So, as your students prepare to to write their Common App essay, it’s important that they ask the following questions.
- Which personal experience from my life will make an interesting story?
- How can my essay tell a story and keep a reader interested?
- How can I best illustrate moments in my life which have changed/defined me?
- Will this story show me in my best light?
These questions should inform every section of the Common App essay, and will allow students’ responses to be that much more structured and coherent.
How to get the opening line right
The importance of the opening line in the Common App essay can’t be understated. It’s a chance for applicants to demonstrate flair, originality and wit, and to really grab the reader’s attention. That’s why brainstorming the opening line is an important exercise in itself.
Check out these powerful Common App opening lines from students at some of our BridgeU partner schools. These openers also come highly rated from US admissions staff.
“I almost didn’t live through September 11th, 2001 – Stanford University
“I have a secret. Every day, after school, I come home late.” – Harvard University
Both these opening lines have short, sharp sentences which instantly grab the reader’s attention and offer intrigue as to the potential topic the essay could be covering. Both immediately offer the promise of an essay which will be story-driven and dramatic. Both openings also suggest a story which will be about a life-changing event in the writer’s life.
In short, these opening lines make the reader want to know more.
How to tell a vivid story
Vivid storytelling, and the ability to hone a narrative is vital when writing the Common App essay. Here are some essential components of a great essay which are worth considering and practicing.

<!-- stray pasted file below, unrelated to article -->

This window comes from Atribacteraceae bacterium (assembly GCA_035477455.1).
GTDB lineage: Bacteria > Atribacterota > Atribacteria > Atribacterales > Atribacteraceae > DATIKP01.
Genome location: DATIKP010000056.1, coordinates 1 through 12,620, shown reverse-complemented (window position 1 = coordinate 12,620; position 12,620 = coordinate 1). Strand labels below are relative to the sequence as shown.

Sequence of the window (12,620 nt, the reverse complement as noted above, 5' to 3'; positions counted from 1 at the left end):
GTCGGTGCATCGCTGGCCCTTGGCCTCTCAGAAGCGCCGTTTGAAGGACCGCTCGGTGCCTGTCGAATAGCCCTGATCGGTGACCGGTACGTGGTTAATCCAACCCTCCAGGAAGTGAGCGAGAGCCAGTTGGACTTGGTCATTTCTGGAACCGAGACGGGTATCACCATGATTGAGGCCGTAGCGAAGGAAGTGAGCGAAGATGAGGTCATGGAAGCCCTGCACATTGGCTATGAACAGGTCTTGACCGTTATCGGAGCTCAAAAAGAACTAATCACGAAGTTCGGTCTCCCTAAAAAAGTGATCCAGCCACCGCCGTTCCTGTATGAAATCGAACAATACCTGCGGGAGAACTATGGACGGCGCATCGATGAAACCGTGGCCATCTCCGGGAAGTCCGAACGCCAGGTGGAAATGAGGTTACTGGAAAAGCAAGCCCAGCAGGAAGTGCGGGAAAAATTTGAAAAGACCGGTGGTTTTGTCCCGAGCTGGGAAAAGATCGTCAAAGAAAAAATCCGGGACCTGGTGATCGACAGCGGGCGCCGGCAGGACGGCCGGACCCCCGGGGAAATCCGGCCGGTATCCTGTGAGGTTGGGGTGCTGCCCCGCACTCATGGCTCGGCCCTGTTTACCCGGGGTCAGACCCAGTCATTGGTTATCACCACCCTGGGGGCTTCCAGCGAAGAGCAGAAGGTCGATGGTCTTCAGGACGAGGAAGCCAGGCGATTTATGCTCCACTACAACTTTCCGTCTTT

Descriptive language and vivid imagery
“Swinging open the door of my sheltered dorm room, I dashed through the corridor, veering towards the lounge. My sister, intermittently coherent, was acquainting me with the morning’s events. It was the 7th of July, and four suicide bombs had detonated in London. The city itself, typically a bustling, urban jungle, had been paralysed; tourists, office-workers, and residents were trapped like foxes in their holes.”
This is a sample from an essay that discusses the terrorist attack in London on July 7, 2005. Not only does this essay tell a compelling story of the applicant’s experience of what was a traumatic and newsworthy event, but its use of vivid imagery and descriptive language is very powerful.
For example, consider the description that London “had been paralysed”; personifying the city of London in this way helps to demonstrate the writer’s empathy and awareness. It’s also a much more effective use of imagery than simply saying something like “London was at a standstill”.
Getting personal – sharing passions/things that are important to the writer
Each day, I was used to reading and talking about current events. Understanding world events is my passion. Evaluating their importance is my responsibility. Today, however, these same events were threatening to tear my life apart.